It has not been a good time for Japan’s Prime Minister, Shinzo Abe, as he faces mounting criticism involving approval of a veterinary school, run by a friend, to be in a special state run economic zone. As his ratings took a tumble to 36%, he has vowed to take steps to regain public confidence which will see a cabinet reshuffle in the coming weeks. The economy dipped in May as the merchandise trade deficit of US$ 1.82 billion, was well off market expectations of a US$ 389 million surplus; exports climbed 14.9% (against a 16.0% forecast), year on year, but imports came in higher at 17.8% – compared to a forecast 14.5%.
Because of exports falling faster (at 2.1%) than its imports (0.8%), the euro area trade surplus disappointed the market by falling 11.7%, month on month, to US$ 24.8 billion. Headline inflation fell in May from 1.9% (a month earlier) to 1.4%, mainly driven by lower energy prices, and is still some way off the 2.0% ECB target.
Driven by higher a 4.3% hike in VAT receipts, the UK’s May budget deficit, at US$ 8.5 billion, reached its lowest borrowing level in a decade. The first two months of the fiscal year seem to indicate that the public sector finances are keeping on track with an improvement recorded in the year ending 31 March 2017; the deficit for the year was US$ 59.5 billion, the lowest return since March 2008. Whether this is set to continue remains to be seen as the public sector debt of US$ 2.22 trillion still equates to worrying 86.5% of GDP; in his dreams, the Chancellor still aims to balance the budget within the next decade but he will not be in power then, so being a true politician, he can promise whatever.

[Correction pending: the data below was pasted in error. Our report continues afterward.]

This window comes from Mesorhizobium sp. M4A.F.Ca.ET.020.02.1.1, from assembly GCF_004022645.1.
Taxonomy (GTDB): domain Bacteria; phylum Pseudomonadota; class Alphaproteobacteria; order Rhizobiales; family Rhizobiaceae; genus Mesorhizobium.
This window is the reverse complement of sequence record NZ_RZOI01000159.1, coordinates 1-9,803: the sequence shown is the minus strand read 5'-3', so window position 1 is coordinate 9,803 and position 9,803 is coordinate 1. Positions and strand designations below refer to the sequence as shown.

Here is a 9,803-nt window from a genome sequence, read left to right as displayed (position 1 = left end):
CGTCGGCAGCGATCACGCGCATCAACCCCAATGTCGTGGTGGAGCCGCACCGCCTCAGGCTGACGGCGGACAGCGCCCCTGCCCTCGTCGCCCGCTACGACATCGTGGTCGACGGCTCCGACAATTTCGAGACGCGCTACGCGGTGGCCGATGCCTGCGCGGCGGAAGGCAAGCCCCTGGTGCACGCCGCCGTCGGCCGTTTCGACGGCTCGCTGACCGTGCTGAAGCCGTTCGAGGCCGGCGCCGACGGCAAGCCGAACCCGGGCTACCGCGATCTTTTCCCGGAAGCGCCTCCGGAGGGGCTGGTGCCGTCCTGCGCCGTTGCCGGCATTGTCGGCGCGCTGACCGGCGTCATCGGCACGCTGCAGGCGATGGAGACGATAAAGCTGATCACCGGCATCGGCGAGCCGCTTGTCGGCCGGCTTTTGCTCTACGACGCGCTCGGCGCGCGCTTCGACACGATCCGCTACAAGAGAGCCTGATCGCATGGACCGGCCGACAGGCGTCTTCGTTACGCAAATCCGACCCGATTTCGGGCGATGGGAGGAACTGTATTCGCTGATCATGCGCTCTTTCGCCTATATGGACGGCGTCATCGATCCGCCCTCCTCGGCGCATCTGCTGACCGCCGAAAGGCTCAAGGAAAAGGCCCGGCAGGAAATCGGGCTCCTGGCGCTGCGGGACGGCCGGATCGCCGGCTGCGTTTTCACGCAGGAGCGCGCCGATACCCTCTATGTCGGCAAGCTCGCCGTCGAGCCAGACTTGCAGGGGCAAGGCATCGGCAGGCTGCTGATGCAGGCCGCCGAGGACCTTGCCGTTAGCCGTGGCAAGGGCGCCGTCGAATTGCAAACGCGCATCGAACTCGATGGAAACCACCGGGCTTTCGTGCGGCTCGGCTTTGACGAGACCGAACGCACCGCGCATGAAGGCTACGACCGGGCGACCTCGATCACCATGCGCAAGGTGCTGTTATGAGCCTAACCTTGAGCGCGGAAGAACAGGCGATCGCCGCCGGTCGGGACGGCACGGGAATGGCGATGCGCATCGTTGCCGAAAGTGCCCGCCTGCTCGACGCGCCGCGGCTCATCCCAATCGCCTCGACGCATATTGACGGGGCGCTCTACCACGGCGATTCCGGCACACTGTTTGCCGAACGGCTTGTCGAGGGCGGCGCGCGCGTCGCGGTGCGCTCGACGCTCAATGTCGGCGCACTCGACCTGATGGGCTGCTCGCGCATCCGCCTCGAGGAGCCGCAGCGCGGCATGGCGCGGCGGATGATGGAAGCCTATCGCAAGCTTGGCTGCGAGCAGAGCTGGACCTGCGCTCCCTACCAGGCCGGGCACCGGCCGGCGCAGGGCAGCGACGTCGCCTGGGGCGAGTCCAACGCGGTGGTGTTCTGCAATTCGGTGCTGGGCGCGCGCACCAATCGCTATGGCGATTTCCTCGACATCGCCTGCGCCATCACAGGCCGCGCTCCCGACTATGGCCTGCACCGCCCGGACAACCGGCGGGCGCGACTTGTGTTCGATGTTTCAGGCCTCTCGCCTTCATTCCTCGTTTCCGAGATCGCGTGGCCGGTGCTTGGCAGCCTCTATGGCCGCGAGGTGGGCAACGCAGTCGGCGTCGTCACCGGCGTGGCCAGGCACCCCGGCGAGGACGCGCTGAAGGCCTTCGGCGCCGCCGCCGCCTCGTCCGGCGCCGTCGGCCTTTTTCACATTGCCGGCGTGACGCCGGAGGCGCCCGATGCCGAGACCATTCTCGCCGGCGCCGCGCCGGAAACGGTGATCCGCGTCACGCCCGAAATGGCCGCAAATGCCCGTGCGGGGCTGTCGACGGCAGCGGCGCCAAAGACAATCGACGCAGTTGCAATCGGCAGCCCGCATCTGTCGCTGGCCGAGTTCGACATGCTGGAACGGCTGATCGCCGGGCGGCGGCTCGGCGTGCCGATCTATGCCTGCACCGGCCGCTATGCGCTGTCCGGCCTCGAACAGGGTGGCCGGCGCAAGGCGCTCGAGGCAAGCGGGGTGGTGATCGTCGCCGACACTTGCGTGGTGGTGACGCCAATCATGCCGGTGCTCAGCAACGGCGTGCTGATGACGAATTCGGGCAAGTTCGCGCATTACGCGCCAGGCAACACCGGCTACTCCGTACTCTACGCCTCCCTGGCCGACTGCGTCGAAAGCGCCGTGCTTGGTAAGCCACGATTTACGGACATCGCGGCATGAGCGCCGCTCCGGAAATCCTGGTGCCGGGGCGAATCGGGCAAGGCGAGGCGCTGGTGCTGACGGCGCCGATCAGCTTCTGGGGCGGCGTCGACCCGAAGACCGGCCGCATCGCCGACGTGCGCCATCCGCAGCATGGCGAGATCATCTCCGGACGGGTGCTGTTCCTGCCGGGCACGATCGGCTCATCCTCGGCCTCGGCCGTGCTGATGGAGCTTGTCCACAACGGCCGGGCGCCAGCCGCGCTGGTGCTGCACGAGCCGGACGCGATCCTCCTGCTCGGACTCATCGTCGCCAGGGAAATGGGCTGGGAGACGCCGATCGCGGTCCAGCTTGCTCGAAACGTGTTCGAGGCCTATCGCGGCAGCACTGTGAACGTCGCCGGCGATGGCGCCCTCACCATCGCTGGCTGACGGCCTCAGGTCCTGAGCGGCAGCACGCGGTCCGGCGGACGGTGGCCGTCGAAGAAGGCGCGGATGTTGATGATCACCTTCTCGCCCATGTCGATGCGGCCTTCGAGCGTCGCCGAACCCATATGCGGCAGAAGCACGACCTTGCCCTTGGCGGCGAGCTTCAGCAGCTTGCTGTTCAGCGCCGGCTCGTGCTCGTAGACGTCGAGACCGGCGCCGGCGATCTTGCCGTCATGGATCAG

It is not all bad news coming out of the UK as the CBI has reported that “made in Britain” firms have order books not seen since the halcyon days of the 1980s. Buoyed by a fall in sterling, exports have become cheaper for foreign consumers with the manufacturing sector now having export order books the best since 1995 as total orders, including domestic business, at their highest level since 1988, driven by four sectors – chemicals, drink, food and tobacco. However, there are problems ahead as domestic consumer spending weakens with inflation rising and the cost of importing materials heading further north.
It seems that Mark Carney is again acting as a doom and gloom merchant indicating that Brexit is to make people poorer and that there is a direct link between leaving the EU and “weaker real income growth”. Also speaking at a recent Mansion House meeting was the Chancellor, another firmly in the “Remain” camp twelve months ago: Philip Hammond has said that no one voted for Brexit to become poorer as the country suffers from a drop in real incomes with inflation running at a higher level than wage growth, driven by a fall in sterling. Both got it horribly wrong one year ago and have since eaten their share of humble pie. Both seem to be taking easy options and changing their opinions as circumstances dictate with an end game of a “Brexit without a Brexit”. Talk about Bend Me Shape Me (Anyway You Want Me)!